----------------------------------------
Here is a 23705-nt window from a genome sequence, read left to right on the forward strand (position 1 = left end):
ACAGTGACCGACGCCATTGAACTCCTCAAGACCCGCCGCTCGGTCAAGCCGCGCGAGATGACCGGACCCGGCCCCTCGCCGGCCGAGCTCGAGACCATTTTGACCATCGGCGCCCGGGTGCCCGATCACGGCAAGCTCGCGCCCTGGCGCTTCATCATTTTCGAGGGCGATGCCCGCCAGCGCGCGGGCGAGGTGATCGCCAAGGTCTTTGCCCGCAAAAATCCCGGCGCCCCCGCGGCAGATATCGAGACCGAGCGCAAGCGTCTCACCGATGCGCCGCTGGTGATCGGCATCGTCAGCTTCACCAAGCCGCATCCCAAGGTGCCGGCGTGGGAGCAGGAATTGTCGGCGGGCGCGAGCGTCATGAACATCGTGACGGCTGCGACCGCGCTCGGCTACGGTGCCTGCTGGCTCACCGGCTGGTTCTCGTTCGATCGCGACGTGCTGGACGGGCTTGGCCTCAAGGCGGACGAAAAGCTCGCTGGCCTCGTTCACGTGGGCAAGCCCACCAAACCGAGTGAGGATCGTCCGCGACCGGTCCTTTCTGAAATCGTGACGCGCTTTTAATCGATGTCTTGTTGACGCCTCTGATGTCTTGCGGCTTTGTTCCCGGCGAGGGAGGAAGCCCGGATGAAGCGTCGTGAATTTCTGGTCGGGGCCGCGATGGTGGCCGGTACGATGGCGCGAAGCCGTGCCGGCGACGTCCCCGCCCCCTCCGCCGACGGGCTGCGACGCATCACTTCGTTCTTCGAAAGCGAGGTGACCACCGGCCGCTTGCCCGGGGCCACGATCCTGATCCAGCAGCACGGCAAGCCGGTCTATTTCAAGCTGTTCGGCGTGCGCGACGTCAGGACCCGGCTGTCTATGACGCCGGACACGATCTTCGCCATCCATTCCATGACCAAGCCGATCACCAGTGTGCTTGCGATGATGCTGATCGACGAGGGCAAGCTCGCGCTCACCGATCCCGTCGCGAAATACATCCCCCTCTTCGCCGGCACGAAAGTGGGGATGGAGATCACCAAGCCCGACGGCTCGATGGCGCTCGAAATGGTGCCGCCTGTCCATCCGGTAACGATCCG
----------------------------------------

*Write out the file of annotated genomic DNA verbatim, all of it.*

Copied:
Here is a 23705-nt window from a genome sequence, read left to right on the forward strand (position 1 = left end):
ACAGTGACCGACGCCATTGAACTCCTCAAGACCCGCCGCTCGGTCAAGCCGCGCGAGATGACCGGACCCGGCCCCTCGCCGGCCGAGCTCGAGACCATTTTGACCATCGGCGCCCGGGTGCCCGATCACGGCAAGCTCGCGCCCTGGCGCTTCATCATTTTCGAGGGCGATGCCCGCCAGCGCGCGGGCGAGGTGATCGCCAAGGTCTTTGCCCGCAAAAATCCCGGCGCCCCCGCGGCAGATATCGAGACCGAGCGCAAGCGTCTCACCGATGCGCCGCTGGTGATCGGCATCGTCAGCTTCACCAAGCCGCATCCCAAGGTGCCGGCGTGGGAGCAGGAATTGTCGGCGGGCGCGAGCGTCATGAACATCGTGACGGCTGCGACCGCGCTCGGCTACGGTGCCTGCTGGCTCACCGGCTGGTTCTCGTTCGATCGCGACGTGCTGGACGGGCTTGGCCTCAAGGCGGACGAAAAGCTCGCTGGCCTCGTTCACGTGGGCAAGCCCACCAAACCGAGTGAGGATCGTCCGCGACCGGTCCTTTCTGAAATCGTGACGCGCTTTTAATCGATGTCTTGTTGACGCCTCTGATGTCTTGCGGCTTTGTTCCCGGCGAGGGAGGAAGCCCGGATGAAGCGTCGTGAATTTCTGGTCGGGGCCGCGATGGTGGCCGGTACGATGGCGCGAAGCCGTGCCGGCGACGTCCCCGCCCCCTCCGCCGACGGGCTGCGACGCATCACTTCGTTCTTCGAAAGCGAGGTGACCACCGGCCGCTTGCCCGGGGCCACGATCCTGATCCAGCAGCACGGCAAGCCGGTCTATTTCAAGCTGTTCGGCGTGCGCGACGTCAGGACCCGGCTGTCTATGACGCCGGACACGATCTTCGCCATCCATTCCATGACCAAGCCGATCACCAGTGTGCTTGCGATGATGCTGATCGACGAGGGCAAGCTCGCGCTCACCGATCCCGTCGCGAAATACATCCCCCTCTTCGCCGGCACGAAAGTGGGGATGGAGATCACCAAGCCCGACGGCTCGATGGCGCTCGAAATGGTGCCGCCTGTCCATCCGGTAACGATCCG